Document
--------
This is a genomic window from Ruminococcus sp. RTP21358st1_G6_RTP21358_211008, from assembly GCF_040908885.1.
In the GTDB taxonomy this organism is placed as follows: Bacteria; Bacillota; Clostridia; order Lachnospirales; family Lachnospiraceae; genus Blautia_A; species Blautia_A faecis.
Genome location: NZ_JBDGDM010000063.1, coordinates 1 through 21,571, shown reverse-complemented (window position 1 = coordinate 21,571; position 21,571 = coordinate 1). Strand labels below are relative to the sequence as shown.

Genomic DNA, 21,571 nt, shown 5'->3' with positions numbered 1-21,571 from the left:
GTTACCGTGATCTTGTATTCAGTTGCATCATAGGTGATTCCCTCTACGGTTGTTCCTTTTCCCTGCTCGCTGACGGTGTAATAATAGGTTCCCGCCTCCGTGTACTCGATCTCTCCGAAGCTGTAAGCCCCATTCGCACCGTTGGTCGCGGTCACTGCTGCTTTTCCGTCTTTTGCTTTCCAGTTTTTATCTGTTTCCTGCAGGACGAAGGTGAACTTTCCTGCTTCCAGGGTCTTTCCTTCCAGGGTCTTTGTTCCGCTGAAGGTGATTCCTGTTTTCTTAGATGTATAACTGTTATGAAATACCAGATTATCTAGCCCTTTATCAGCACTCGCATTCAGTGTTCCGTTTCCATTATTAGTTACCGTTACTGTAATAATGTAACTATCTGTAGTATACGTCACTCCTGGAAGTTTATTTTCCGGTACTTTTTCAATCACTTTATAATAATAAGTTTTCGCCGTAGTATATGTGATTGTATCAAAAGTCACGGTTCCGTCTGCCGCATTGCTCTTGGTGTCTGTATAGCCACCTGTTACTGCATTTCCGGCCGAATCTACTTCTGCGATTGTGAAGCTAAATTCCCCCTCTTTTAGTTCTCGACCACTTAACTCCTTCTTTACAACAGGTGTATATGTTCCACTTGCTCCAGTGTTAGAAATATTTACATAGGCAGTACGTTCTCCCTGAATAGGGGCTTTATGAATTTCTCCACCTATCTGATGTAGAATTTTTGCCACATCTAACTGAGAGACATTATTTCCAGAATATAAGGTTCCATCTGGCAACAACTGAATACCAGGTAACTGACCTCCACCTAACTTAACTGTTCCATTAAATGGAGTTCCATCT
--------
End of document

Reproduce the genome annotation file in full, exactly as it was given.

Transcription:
This is a genomic window from Ruminococcus sp. RTP21358st1_G6_RTP21358_211008, from assembly GCF_040908885.1.
In the GTDB taxonomy this organism is placed as follows: Bacteria; Bacillota; Clostridia; order Lachnospirales; family Lachnospiraceae; genus Blautia_A; species Blautia_A faecis.
Genome location: NZ_JBDGDM010000063.1, coordinates 1 through 21,571, shown reverse-complemented (window position 1 = coordinate 21,571; position 21,571 = coordinate 1). Strand labels below are relative to the sequence as shown.

Genomic DNA, 21,571 nt, shown 5'->3' with positions numbered 1-21,571 from the left:
GTTACCGTGATCTTGTATTCAGTTGCATCATAGGTGATTCCCTCTACGGTTGTTCCTTTTCCCTGCTCGCTGACGGTGTAATAATAGGTTCCCGCCTCCGTGTACTCGATCTCTCCGAAGCTGTAAGCCCCATTCGCACCGTTGGTCGCGGTCACTGCTGCTTTTCCGTCTTTTGCTTTCCAGTTTTTATCTGTTTCCTGCAGGACGAAGGTGAACTTTCCTGCTTCCAGGGTCTTTCCTTCCAGGGTCTTTGTTCCGCTGAAGGTGATTCCTGTTTTCTTAGATGTATAACTGTTATGAAATACCAGATTATCTAGCCCTTTATCAGCACTCGCATTCAGTGTTCCGTTTCCATTATTAGTTACCGTTACTGTAATAATGTAACTATCTGTAGTATACGTCACTCCTGGAAGTTTATTTTCCGGTACTTTTTCAATCACTTTATAATAATAAGTTTTCGCCGTAGTATATGTGATTGTATCAAAAGTCACGGTTCCGTCTGCCGCATTGCTCTTGGTGTCTGTATAGCCACCTGTTACTGCATTTCCGGCCGAATCTACTTCTGCGATTGTGAAGCTAAATTCCCCCTCTTTTAGTTCTCGACCACTTAACTCCTTCTTTACAACAGGTGTATATGTTCCACTTGCTCCAGTGTTAGAAATATTTACATAGGCAGTACGTTCTCCCTGAATAGGGGCTTTATGAATTTCTCCACCTATCTGATGTAGAATTTTTGCCACATCTAACTGAGAGACATTATTTCCAGAATATAAGGTTCCATCTGGCAACAACTGAATACCAGGTAACTGACCTCCACCTAACTTAACTGTTCCATTAAATGGAGTTCCATCT